According to two industry sources, Yemen’s Houthi Administration has begun rehabilitation work at Sanaa airport, as the group that controls much of northern Yemen prepares for a future reopening of the facility under UN-led peace talks.
Since 2015, when the Saudi-led coalition intervened against the Iran-aligned Houthi movement, which overthrew the internationally recognized government in Sanaa, Yemen’s air space has been under Saudi control.
A request for comment from the coalition’s spokesman on whether it had agreed to release air space and allow the airport to resume regular operations was not immediately returned.
The industry sources told Reuters that construction work had begun in some parts of the airport, which has been closed since 2015 with the exception of U.N. flights.
It has been targeted dozens of times by coalition air strikes over the last six years. The military alliance says the facility is used for arms smuggling, something the Houthis deny.
Airport Director Khaled al-Shayef said in a Twitter post on Wednesday that he met Yemenia airlines to discuss maintenance and equipment at the airport, and with the Yemen Oil Company on fuel supplies for aircraft.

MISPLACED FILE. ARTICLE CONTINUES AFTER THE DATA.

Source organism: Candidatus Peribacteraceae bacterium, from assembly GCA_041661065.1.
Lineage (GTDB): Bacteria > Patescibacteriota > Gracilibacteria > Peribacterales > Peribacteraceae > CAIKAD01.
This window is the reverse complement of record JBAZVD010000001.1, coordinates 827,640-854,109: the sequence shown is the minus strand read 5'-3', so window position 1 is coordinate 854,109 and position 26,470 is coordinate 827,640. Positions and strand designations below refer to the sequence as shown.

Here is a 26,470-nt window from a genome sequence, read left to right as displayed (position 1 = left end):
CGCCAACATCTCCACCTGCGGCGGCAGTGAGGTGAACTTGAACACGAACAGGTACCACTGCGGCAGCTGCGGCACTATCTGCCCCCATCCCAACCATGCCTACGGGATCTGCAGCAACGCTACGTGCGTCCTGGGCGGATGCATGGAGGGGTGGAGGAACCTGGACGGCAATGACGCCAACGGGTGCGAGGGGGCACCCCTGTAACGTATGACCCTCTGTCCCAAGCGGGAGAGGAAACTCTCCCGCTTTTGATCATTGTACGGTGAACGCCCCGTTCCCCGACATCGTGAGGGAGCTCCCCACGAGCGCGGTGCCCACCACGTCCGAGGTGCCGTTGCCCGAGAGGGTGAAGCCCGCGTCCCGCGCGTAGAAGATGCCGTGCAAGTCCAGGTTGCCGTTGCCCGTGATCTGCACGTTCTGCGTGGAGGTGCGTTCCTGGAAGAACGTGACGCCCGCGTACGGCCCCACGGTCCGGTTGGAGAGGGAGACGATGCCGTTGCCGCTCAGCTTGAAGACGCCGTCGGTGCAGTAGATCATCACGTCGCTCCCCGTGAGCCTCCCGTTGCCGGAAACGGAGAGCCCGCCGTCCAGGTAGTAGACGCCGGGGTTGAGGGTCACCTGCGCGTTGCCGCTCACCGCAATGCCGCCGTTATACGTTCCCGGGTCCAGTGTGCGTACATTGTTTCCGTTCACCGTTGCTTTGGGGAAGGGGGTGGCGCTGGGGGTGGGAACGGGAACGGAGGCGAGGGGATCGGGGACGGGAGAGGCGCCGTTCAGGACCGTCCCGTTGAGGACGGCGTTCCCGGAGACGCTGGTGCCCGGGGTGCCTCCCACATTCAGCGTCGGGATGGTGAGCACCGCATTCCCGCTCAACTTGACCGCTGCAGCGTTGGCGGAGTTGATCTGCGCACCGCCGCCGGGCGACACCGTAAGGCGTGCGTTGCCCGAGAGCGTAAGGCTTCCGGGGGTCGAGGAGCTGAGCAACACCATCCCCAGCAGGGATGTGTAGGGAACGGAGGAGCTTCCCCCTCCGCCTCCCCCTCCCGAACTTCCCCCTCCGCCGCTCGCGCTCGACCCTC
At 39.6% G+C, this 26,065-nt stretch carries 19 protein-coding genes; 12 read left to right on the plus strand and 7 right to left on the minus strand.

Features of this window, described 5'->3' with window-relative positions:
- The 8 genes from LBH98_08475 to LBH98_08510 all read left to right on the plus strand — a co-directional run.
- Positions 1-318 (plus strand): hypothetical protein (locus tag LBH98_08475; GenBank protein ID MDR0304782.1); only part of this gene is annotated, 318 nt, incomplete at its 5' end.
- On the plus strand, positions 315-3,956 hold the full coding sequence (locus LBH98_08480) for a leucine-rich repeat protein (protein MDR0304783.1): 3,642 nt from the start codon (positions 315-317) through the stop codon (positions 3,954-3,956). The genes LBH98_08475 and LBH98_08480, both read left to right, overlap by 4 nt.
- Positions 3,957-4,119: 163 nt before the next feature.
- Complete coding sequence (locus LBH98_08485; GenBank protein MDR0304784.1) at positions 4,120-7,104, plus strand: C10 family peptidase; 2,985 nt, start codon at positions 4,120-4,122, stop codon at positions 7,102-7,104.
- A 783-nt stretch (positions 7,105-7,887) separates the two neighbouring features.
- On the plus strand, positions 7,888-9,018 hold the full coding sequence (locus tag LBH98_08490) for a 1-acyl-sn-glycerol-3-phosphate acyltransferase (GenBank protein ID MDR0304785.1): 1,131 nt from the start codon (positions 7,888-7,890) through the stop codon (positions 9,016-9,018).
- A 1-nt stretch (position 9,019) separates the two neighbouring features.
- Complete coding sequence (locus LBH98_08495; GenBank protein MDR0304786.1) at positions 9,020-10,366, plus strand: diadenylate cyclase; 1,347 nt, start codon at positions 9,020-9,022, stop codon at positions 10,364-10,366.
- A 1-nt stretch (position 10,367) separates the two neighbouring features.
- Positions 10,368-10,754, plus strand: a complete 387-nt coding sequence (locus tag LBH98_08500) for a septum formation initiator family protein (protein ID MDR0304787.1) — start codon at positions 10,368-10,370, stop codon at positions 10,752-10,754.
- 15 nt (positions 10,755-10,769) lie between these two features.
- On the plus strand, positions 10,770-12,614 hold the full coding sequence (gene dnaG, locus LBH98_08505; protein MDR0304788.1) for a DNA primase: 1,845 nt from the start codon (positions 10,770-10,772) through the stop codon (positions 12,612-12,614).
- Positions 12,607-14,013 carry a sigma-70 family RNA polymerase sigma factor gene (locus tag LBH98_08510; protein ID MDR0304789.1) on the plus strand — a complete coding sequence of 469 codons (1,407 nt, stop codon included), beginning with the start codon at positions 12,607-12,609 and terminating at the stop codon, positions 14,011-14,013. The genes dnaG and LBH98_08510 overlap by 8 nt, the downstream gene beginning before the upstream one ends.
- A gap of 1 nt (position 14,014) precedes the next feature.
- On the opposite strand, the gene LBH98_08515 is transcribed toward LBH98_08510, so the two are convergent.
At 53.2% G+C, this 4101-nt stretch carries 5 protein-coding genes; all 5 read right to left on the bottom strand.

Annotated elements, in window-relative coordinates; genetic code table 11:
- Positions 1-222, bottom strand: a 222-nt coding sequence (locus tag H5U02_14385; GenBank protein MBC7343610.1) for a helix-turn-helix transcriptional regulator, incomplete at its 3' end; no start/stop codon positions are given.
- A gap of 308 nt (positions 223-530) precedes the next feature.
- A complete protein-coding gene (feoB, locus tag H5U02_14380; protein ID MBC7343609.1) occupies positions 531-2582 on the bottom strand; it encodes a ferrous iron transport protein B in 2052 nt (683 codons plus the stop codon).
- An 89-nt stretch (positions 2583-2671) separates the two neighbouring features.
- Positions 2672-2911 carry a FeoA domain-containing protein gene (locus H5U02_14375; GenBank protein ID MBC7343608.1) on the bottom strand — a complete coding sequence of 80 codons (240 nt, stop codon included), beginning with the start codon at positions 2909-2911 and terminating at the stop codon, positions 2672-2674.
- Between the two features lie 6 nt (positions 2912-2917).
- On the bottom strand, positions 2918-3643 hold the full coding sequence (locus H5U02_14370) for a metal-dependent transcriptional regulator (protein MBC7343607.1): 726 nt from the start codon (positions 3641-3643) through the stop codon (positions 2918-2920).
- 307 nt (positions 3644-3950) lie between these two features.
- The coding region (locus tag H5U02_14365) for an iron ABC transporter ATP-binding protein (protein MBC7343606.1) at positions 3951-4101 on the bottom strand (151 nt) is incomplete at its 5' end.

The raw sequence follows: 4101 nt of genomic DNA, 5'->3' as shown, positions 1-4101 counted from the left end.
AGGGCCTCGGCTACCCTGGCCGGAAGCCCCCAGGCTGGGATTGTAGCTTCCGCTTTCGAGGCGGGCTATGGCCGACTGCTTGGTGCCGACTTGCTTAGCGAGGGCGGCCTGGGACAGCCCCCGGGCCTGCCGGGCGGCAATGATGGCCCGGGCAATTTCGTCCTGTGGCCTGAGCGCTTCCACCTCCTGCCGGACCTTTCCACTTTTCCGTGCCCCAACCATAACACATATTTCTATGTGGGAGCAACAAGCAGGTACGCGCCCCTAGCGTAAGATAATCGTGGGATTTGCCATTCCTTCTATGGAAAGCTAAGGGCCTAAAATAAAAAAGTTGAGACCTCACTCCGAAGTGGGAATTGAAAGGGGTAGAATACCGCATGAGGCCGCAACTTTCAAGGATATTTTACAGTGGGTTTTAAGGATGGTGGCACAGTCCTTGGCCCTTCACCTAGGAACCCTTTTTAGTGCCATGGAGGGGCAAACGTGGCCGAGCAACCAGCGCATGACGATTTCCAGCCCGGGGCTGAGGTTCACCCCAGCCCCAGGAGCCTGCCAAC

The United Nations and the United States have called for the removal of restrictions on Houthi-held ports and Sanaa airport to ease a dire humanitarian crisis, while also pressing the Houthis to agree to a nationwide ceasefire.
The removal of the siege has been connected by Riyadh and Yemen’s Saudi-backed government to a truce agreement, which the Houthis have refused.
Oman, a key regional supporter of peace efforts and home to some Houthi officials, dispatched a mission to Sanaa this week to press the peace pact with the Houthis.
According to official media, Omani Foreign Minister Sayyid Badr Al-Busaidi arrived in Saudi Arabia on Wednesday for meetings.
The coalition has also barred access to Hodeidah port, Yemen’s primary commercial and humanitarian entry point.
The conflict, which is widely viewed in the region as a proxy war between Saudi Arabia and Iran, has rendered 80 percent of Yemen’s population dependant on aid, with millions fearing hunger.